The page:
Calgary pop sensation Kiesza picks up first 2 Junos
Sound of a Woman named record of the year, viral hit Hideaway top video
Kiesza's breakthrough year continued its breakneck pace Saturday, as the fleet-footed Calgary singer picked up her first two Juno Awards.
Kiesza, 26, won dance recording of the year for her debut album Sound of a Woman and video of the year for her mesmerizing viral smash Hideaway at a non-televised gala ceremony at the Hamilton Convention Centre.
- Kiesza, Hideaway hit singer, talks about her journey
- Kiesza: 5 things you need to know about Canada's next breakout pop star
- READ MORE: Juno Awards 2015: Live coverage from Hamilton
Born Kiesa Ellestad, the dance composer and classically educated guitarist still holds two more nominations that will be contested during Sunday night's Junos broadcast — where only six more trophies will be handed out — but she wasn't reserving her enthusiasm Saturday.
"I came up with this song, I had no means to create a video, no money. I called my brother from Canada and said: 'Can you please film me while I illegally run down the street in Brooklyn with no permit?"' she said of the notorious one-take video, which has more than 200 million views on YouTube.
"Our whole budget was his plane ticket and somehow this video came of it," added Kiesza, clad in a reflective gold dress and heavy-looking earrings, her fiery hair piled atop her head, before proceeding with an exhaustive list of thank-yous, poking fun at herself at the end.
"Thank you to my dog and my hamster," she joked. "And thank you to the Junos."
Kiesza is set to perform during Sunday's telecast, and she wasn't the only first-time performer to take home some Juno hardware early.
- Toronto's reggae-dusted pop outfit Magic! — leading nominees entering the weekend with five — won their first Juno for breakthrough group of the year.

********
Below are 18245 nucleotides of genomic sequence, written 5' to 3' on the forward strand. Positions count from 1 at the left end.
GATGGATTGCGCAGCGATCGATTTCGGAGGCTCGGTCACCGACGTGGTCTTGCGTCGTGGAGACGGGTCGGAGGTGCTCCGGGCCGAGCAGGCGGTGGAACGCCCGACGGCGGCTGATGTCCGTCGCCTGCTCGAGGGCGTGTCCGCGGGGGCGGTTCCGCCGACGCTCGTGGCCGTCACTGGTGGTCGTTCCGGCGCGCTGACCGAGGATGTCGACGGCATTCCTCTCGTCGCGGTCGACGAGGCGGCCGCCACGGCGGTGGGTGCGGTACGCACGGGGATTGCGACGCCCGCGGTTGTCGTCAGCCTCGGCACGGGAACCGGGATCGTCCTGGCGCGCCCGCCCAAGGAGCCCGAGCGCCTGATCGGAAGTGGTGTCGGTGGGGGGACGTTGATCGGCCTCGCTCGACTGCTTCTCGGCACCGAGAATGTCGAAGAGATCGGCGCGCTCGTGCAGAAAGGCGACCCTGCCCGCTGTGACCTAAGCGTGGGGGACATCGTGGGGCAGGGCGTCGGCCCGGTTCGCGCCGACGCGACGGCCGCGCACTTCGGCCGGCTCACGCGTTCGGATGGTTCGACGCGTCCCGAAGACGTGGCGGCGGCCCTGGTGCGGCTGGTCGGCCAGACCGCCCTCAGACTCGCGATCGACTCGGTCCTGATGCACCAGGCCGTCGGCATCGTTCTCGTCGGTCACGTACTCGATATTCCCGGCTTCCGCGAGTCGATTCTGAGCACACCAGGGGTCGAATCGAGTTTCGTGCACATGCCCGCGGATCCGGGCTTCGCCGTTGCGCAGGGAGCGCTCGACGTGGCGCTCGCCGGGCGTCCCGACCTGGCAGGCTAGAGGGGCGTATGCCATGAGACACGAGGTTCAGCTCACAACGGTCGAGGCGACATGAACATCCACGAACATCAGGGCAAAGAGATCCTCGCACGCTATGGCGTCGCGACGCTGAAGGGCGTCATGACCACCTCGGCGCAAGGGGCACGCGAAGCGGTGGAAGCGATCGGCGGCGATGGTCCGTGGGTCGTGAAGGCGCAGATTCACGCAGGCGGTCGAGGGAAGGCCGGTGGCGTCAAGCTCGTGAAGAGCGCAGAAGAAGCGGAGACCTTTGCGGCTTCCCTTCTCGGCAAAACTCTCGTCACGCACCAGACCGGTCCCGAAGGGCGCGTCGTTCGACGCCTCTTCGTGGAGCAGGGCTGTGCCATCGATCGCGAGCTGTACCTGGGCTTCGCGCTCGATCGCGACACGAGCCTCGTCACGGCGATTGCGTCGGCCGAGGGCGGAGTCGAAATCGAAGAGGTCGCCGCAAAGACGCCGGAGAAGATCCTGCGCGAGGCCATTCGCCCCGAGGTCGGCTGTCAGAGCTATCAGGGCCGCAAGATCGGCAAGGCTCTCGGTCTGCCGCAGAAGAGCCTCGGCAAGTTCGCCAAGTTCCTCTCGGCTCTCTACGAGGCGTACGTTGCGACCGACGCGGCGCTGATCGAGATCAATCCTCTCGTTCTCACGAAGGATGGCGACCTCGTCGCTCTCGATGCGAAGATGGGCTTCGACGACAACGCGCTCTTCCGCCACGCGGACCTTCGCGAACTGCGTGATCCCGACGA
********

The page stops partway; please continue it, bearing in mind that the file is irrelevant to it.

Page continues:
- Toronto alt-R&B paramour the Weeknd won his third career Juno (R&B/soul recording of the year) a night before his first Juno performance.
- Local rock favourites Arkells won group of the year, their third Juno.
"I know it's that time of the hour that everyone's drunk as a rat right now so I'll make this brief," said Arkells' frontman Max Kerman. "Seriously, this category, everybody in this category does music better than we do in every single way.
"Let's party in Hamilton tonight!" he added.
Toronto folk-pop singer/songwriter Bahamas (real name: Afie Jurvanen) won his first two career Junos for his lushly immersive Bahamas is Afie, taking both adult alternative album of the year and songwriter of the year, beating out a field that included Katy Perry hired gun Henry (Cirkut) Walter and Magic!
Thank you to my dog and my hamster. And thank you to the Junos.- Kiesza
"This is a real honour," Jurvanen said. "I've been making these albums for a few years and it seems like nobody cared there for a while.
"I brought my mother the last two times we were nominated and we lost," he added. "I'm sorry, she's not here tonight. I'm sure she's streaming it on her — well, she's not doing that, actually. I'll call her after."
Inuk throat singer Tanya Tagaq also procured her first Juno for Aboriginal album of the year for Animism, which also won the Polaris Music Prize — though she lost alternative album of the year to Toronto quintet July Talk, also inaugural winners.
Other notable winners included:
- Critically lauded Caribou (electronic album of the year).
- Toronto electro-pop songwriter Lights (pop album of the year).
- Alt-rock howler-turned-country crooner Dallas Smith, who won his first solo Juno 13 years after winning best new group as frontman for post-grunge sludge-slingers Default.
At the other end of the experience spectrum:
- An absent Sarah McLachlan wrested her ninth career Juno for adult contemporary album of the year.
- Veteran violinist James Ehnes took his 10th Juno in 18 years.
- Exco Levi snatched a fourth straight win for reggae recording of the year.
- Hirsute children's troubadour Fred Penner won his third out of 10 nominations (dating back to 1981).
And the Allan Waters Humanitarian Award was presented to Toronto power-prog trio Rush for their long (and intentionally quiet) history of philanthropy.
Categories set to be determined during Sunday's telecast included album, single, artist, breakthrough artist and rock album of the year, in addition to the Juno Fan Choice Award.
Canadian Music Hall of Fame inductee Alanis Morissette, Deadmau5 and the Weeknd are expected to perform at the show, to be hosted by Hedley's Jacob Hoggard.